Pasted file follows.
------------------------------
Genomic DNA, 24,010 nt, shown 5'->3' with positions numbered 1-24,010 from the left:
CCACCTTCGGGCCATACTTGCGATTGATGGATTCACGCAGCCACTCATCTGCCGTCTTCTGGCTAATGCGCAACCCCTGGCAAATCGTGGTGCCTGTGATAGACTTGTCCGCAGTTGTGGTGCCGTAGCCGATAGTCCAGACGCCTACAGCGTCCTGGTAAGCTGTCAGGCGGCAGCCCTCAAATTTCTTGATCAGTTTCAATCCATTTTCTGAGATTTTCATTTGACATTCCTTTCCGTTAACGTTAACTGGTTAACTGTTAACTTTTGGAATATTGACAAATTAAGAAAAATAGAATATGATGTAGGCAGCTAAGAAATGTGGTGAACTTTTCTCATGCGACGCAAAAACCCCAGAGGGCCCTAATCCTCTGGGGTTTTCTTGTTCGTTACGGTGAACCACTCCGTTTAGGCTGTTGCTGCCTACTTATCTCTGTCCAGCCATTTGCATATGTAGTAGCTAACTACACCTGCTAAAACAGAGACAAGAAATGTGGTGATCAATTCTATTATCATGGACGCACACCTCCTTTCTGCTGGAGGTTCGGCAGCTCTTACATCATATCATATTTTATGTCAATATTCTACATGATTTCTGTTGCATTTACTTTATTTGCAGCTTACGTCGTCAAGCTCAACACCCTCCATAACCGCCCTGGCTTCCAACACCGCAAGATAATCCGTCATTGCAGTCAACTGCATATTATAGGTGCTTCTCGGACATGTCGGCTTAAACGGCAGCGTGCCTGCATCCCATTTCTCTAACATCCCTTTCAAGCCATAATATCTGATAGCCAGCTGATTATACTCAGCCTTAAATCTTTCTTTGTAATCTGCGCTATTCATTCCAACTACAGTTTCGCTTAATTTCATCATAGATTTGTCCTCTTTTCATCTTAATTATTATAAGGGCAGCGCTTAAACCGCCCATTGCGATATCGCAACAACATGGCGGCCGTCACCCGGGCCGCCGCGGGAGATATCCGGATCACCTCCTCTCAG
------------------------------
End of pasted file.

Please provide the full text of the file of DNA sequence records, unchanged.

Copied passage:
Genomic DNA, 24,010 nt, shown 5'->3' with positions numbered 1-24,010 from the left:
CCACCTTCGGGCCATACTTGCGATTGATGGATTCACGCAGCCACTCATCTGCCGTCTTCTGGCTAATGCGCAACCCCTGGCAAATCGTGGTGCCTGTGATAGACTTGTCCGCAGTTGTGGTGCCGTAGCCGATAGTCCAGACGCCTACAGCGTCCTGGTAAGCTGTCAGGCGGCAGCCCTCAAATTTCTTGATCAGTTTCAATCCATTTTCTGAGATTTTCATTTGACATTCCTTTCCGTTAACGTTAACTGGTTAACTGTTAACTTTTGGAATATTGACAAATTAAGAAAAATAGAATATGATGTAGGCAGCTAAGAAATGTGGTGAACTTTTCTCATGCGACGCAAAAACCCCAGAGGGCCCTAATCCTCTGGGGTTTTCTTGTTCGTTACGGTGAACCACTCCGTTTAGGCTGTTGCTGCCTACTTATCTCTGTCCAGCCATTTGCATATGTAGTAGCTAACTACACCTGCTAAAACAGAGACAAGAAATGTGGTGATCAATTCTATTATCATGGACGCACACCTCCTTTCTGCTGGAGGTTCGGCAGCTCTTACATCATATCATATTTTATGTCAATATTCTACATGATTTCTGTTGCATTTACTTTATTTGCAGCTTACGTCGTCAAGCTCAACACCCTCCATAACCGCCCTGGCTTCCAACACCGCAAGATAATCCGTCATTGCAGTCAACTGCATATTATAGGTGCTTCTCGGACATGTCGGCTTAAACGGCAGCGTGCCTGCATCCCATTTCTCTAACATCCCTTTCAAGCCATAATATCTGATAGCCAGCTGATTATACTCAGCCTTAAATCTTTCTTTGTAATCTGCGCTATTCATTCCAACTACAGTTTCGCTTAATTTCATCATAGATTTGTCCTCTTTTCATCTTAATTATTATAAGGGCAGCGCTTAAACCGCCCATTGCGATATCGCAACAACATGGCGGCCGTCACCCGGGCCGCCGCGGGAGATATCCGGATCACCTCCTCTCAG